These institutions not only impart knowledge but also cultivate a sense of belonging, empowerment, and aspiration in their students. Through RCMA’s holistic approach, the supportive leadership of the organization, and its dedicated educators, the academies continue to illuminate a brighter path for generations to come.

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highlights caring front line workers

WCA Curriculum Has Sky-High Results

RCMA consistently works on creating the best curriculum for its students. Thanks to a gift from Corteva Agriscience of Myakka City, Wimauma Community Academy scholars are finding that the sky is the limit for their educational aspirations.

A $5,000 gift from Corteva has funded the purchase of six DJI Mini 2 drones. RCMA IT Director Scott Olson, a Tampa resident, earned his drone license and is leading the RCMA Drone Flight Academy at the school. One goal of the club is to have members become licensed drone operators before they enter high school, to help encourage them to pursue careers that use drones. These opportunities include jobs in the film industry and TV production, agriculture, and even commercial pilots.

RCMA’s Drone Flight Academy started in 2021 with five members and one drone. The club meets once a week during the summer. In the club’s first year, students learned the basics of safe drone operation and ended the class showcasing images they had taken using the drone.

RCMA’s migrant families receive $40,000 from Collier Community Foundation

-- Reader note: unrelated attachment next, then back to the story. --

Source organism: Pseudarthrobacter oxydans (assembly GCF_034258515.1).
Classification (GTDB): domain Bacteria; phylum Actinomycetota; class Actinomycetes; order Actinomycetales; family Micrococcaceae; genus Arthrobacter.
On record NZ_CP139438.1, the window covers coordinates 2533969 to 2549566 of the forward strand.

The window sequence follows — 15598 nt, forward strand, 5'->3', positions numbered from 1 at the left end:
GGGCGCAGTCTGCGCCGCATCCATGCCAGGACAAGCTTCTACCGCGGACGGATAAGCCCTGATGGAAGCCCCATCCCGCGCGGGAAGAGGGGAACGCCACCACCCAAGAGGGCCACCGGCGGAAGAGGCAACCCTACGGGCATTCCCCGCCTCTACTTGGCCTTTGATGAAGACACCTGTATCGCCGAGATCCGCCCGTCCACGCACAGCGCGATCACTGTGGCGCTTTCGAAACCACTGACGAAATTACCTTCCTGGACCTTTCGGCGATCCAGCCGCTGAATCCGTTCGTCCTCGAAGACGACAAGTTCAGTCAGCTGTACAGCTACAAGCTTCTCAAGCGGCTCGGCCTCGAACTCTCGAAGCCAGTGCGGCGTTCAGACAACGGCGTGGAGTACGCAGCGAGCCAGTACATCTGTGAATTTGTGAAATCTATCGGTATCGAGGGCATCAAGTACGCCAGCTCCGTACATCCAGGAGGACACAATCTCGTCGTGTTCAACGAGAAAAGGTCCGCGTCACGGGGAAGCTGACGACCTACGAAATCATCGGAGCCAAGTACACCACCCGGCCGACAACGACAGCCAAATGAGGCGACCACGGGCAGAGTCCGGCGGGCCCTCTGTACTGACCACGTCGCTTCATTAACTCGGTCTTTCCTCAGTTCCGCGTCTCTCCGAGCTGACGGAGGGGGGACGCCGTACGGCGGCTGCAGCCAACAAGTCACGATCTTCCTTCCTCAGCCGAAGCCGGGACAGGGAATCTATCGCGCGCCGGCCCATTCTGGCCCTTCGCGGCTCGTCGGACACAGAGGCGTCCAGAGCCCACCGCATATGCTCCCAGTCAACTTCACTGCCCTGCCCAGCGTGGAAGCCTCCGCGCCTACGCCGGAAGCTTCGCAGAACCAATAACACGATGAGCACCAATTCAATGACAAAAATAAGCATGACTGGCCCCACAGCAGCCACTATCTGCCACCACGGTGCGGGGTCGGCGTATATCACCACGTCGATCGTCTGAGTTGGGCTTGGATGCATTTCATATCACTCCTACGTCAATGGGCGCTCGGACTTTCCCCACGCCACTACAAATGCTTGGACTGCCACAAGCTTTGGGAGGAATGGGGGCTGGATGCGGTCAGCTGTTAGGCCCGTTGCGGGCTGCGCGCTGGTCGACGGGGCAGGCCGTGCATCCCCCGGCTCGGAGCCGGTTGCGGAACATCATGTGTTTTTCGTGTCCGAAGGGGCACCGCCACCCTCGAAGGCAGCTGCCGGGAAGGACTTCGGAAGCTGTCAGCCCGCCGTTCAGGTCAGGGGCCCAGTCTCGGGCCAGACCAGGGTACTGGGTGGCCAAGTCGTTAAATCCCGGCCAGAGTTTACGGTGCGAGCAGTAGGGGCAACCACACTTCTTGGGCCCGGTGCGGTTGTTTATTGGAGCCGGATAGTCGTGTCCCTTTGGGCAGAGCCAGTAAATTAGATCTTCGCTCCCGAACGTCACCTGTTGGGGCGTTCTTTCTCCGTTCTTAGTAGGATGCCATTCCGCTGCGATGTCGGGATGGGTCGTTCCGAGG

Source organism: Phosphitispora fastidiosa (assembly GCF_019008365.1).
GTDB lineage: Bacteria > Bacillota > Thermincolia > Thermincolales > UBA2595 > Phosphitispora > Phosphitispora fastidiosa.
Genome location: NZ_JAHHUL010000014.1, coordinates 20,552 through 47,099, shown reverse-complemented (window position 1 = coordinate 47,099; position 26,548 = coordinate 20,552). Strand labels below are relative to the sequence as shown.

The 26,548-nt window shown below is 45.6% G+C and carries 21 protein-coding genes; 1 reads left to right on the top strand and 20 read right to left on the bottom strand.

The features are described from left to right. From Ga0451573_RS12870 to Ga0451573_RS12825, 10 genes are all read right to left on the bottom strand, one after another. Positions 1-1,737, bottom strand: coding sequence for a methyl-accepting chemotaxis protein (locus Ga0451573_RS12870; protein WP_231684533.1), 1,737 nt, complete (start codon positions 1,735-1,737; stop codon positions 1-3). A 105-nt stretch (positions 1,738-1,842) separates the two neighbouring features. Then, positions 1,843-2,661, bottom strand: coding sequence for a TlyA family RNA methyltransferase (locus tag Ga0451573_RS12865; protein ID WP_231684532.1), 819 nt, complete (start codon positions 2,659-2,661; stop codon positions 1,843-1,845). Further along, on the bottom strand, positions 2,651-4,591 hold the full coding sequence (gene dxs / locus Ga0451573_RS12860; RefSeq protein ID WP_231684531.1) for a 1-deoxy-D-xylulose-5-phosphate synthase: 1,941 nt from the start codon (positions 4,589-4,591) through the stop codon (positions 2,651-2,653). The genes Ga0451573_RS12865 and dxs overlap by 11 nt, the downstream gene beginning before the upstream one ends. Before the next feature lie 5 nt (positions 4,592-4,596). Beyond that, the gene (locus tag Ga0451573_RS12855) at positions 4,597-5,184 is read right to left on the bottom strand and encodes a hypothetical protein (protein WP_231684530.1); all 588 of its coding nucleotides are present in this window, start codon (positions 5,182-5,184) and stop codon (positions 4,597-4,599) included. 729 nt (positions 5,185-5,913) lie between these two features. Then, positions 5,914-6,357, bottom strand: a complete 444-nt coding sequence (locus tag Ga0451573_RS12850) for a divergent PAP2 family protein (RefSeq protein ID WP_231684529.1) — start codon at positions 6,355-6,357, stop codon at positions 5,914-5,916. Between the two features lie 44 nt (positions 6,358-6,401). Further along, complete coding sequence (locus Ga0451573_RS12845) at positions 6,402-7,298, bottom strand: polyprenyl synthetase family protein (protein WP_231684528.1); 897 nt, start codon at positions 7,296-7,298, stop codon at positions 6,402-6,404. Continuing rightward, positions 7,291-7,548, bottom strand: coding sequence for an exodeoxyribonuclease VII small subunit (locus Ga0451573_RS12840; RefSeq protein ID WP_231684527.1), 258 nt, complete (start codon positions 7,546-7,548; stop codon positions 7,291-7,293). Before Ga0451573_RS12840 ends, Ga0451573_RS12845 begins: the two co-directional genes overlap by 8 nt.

Thanks to a generous gift from the Collier Community Foundation, RCMA was able to provide $100 gift cards for essential supplies to 400 migrant families. The families, who had recently returned to southwest Florida after working on farms in the Midwest and eastern United States, used the cards to buy food and items such as diapers and cleaning products, which are not covered under the government’s Supplemental Nutrition Assistance Program.

We are extremely grateful to the Collier Community Foundation for making this generous donation from their Relief Fund to support the most vulnerable members of our community,” says Isabel Garcia, RCMA’s executive director. “Throughout the pandemic, we have worked hard with partners like them to ensure that our 5,191 children, their families and other members of our communities have funds to pay for rent and utilities, access to healthcare like COVID testing and vaccines, and food that we distribute at our schools and child development centers.

Charter School Growth Fund Invests in RCMA

RCMA will receive a $1.275 million investment over four years from the Charter School Growth Fund. The gift will help fund the charter school in Mulberry, which will begin offering classes in 2023. The investment now makes RCMA a nationally-recognized charter school operator.

In addition to the Immokalee Community Academy and Wimauma Community Academy, RCMA will debut the Mulberry Community Academy, with classes for kindergarten and first grade, for the 2023-2024 school year. Plans are for another charter school to be launched in 2024-2025. By 2026-2027, RCMA will serve more than 1,000 students in five charter schools.